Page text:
South Pittsburgh Reporter - Serving South Pittsburgh Since 1939

 
 

By Al Lowe
Contributing Writer 

Neighborhood hears possible plans for building senior residence in Carrick

 

May 24, 2011



The Community Builders is not an organization that "feels that one size fits all" Tamara Dudukovich, its director of development, said.

"What is important to us is the needs of the population that we're serving," she said. That is why she and Ronald Wong, senior project manager at TCB, along with Council member Natalia Rudiak, held a meeting May 18 to gain more residential input on plans to build a 64-unit four-story housing complex at 2920 Brownsville Road featuring apartments for seniors.

It would be named Hillcrest Senior Residences and the estimated cost to build it is $12 million.

TCB, the developer, has existed since 1964 and has been active in Pittsburgh, particularly East Liberty, for 15 years. The nonprofit organization has raised more than $380 million for housing projects for seniors.

"The stars are aligning and we are gaining momentum on realizing this opportunity. Our ideas on this are still a work in progress," Ms. Dudukovich said. "We specialize in multi-family rental housing."

Current plans call for accessing stimulus funds to acquire the Giant Eagle property, formerly a Carrick store, to redevelop as housing on the 1.7 acre site that is zoned to allow multi-family housing.

TCB would own and manage the complex. It currently manages 22 senior developments, including one in Pittsburgh. Focus group sessions are planned so TCB can hear more ideas and comments.

"Nothing is written in stone," Ms. Dudukovich said.

Federal funding and tax credit requirements will determine the income levels served by the project, Mr. Wong said after the meeting.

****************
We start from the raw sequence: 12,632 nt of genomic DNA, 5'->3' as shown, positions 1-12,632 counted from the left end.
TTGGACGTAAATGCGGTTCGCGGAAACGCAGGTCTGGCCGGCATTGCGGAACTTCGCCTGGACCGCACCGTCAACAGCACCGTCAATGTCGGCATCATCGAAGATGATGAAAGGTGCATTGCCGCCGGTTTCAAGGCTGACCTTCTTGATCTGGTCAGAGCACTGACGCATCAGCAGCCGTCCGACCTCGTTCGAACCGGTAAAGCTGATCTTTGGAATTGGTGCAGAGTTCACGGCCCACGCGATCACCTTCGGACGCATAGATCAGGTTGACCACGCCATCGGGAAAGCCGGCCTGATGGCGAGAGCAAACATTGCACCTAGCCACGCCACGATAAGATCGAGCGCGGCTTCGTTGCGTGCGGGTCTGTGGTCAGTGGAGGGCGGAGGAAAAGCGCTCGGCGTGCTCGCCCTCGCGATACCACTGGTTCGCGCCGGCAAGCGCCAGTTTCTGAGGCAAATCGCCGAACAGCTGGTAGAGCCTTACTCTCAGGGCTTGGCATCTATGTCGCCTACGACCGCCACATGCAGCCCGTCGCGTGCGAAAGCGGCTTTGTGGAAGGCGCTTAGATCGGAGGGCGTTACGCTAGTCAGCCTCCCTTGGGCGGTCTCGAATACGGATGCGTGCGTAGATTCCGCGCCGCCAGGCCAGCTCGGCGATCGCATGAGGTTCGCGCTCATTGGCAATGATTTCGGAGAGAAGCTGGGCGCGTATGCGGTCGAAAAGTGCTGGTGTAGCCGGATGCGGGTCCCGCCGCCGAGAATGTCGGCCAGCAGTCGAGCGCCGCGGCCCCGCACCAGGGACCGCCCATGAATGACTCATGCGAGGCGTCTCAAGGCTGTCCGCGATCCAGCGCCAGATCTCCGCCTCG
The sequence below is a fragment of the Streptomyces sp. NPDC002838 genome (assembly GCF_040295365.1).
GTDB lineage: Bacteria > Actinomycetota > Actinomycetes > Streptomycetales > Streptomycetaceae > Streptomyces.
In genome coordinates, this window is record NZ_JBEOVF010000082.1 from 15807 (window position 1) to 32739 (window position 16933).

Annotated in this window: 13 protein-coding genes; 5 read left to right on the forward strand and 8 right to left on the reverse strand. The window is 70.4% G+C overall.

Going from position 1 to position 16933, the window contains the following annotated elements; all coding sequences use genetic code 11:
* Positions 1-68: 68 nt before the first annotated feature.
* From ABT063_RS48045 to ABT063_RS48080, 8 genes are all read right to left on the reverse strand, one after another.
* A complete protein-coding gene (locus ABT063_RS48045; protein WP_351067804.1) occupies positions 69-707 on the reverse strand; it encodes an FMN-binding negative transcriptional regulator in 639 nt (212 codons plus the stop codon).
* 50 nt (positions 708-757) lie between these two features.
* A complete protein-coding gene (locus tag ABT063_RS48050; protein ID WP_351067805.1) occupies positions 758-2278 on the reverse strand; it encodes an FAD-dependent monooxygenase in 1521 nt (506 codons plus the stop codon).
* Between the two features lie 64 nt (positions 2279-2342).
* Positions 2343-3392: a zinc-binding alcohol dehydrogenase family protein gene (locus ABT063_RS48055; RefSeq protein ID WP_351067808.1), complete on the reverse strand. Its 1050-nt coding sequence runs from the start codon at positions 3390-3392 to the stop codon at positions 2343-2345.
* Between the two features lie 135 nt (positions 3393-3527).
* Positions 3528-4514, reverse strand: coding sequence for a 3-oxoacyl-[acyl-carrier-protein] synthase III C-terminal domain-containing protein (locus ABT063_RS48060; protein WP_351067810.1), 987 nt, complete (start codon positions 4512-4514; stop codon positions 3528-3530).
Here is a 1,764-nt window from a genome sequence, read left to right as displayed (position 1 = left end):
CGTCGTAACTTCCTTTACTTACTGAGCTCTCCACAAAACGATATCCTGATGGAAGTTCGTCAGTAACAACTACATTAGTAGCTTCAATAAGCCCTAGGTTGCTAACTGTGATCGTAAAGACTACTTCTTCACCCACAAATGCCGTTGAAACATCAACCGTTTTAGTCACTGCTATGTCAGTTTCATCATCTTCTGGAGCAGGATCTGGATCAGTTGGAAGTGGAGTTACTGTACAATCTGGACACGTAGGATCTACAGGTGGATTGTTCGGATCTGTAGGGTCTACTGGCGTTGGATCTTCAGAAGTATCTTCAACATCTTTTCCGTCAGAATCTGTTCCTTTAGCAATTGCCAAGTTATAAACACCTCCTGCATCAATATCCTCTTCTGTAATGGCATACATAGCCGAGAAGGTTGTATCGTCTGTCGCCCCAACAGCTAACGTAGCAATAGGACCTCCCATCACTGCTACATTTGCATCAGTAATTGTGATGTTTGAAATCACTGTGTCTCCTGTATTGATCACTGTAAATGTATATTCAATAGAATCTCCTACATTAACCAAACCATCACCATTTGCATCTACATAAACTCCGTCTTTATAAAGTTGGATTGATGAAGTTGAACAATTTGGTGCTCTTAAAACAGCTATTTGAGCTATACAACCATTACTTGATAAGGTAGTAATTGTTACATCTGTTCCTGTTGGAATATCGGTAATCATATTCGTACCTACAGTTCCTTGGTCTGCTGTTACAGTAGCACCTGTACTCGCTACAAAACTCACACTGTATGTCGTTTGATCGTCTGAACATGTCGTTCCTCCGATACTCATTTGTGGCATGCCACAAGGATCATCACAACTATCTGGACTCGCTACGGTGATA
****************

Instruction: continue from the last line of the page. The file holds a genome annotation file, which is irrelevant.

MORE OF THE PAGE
Amenities may include a dining room, fitness center and library. There will be one and two-bedroom apartments, each efficiently designed with a full service kitchen, the pair said.

The facility with affordable and market rate apartments would be for service supported independent living and may offer prepared meals, housekeeping and transportation to medical appointments. If all goes smoothly, the construction may start in November, 2012 and could end within a year with leasing starting in October, 2013.

 Ms. Dudukovich said several local senior complexes do not currently offer any vacancies.

"Seniors love to live in this neighborhood," one lady attendee said. "To me it makes a lot of sense. This may be one of the best sites for seniors in this area."

Ms. Rudiak noted the former Giant Eagle building has been vacant for nearly 10 years. "It is the first thing you see when you enter Carrick and the last thing you see when you leave. People think it is in Brentwood."

Giant Eagle terminated operations at the store after the company built a larger one at Brentwood Towne Square.

Ms. Rudiak, Brentwood elected officials and representatives from Carrick Community Council and Economic Development South had meetings with Giant Eagle about the project. The councilwoman said Giant Eagle did not want a competitor using the property for retail purposes.

"This complex would serve as an anchor for the neighborhood," she said, mentioning Carrick is two miles long and such a facility is much needed.

 

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